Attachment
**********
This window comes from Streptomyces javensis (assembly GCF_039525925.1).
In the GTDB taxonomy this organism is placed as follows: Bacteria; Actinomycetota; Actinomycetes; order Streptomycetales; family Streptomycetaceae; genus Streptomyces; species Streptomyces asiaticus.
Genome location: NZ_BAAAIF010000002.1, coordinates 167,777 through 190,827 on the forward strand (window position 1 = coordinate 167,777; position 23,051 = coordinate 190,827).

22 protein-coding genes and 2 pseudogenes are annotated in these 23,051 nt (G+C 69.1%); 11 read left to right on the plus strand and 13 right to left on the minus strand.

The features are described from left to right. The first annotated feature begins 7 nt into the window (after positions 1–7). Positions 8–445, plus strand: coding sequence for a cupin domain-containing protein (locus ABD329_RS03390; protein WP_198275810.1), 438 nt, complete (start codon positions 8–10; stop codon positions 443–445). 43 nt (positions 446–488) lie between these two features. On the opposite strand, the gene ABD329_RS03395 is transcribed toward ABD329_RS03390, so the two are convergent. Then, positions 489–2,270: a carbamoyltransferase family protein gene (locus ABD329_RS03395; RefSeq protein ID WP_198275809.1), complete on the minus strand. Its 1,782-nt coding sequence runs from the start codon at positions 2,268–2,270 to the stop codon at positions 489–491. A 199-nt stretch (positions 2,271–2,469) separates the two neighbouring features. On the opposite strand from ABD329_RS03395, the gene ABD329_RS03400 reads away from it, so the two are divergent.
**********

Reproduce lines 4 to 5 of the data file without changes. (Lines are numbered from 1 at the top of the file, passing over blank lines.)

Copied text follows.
22 protein-coding genes and 2 pseudogenes are annotated in these 23,051 nt (G+C 69.1%); 11 read left to right on the plus strand and 13 right to left on the minus strand.

The features are described from left to right. The first annotated feature begins 7 nt into the window (after positions 1–7). Positions 8–445, plus strand: coding sequence for a cupin domain-containing protein (locus ABD329_RS03390; protein WP_198275810.1), 438 nt, complete (start codon positions 8–10; stop codon positions 443–445). 43 nt (positions 446–488) lie between these two features. On the opposite strand, the gene ABD329_RS03395 is transcribed toward ABD329_RS03390, so the two are convergent. Then, positions 489–2,270: a carbamoyltransferase family protein gene (locus ABD329_RS03395; RefSeq protein ID WP_198275809.1), complete on the minus strand. Its 1,782-nt coding sequence runs from the start codon at positions 2,268–2,270 to the stop codon at positions 489–491. A 199-nt stretch (positions 2,271–2,469) separates the two neighbouring features. On the opposite strand from ABD329_RS03395, the gene ABD329_RS03400 reads away from it, so the two are divergent.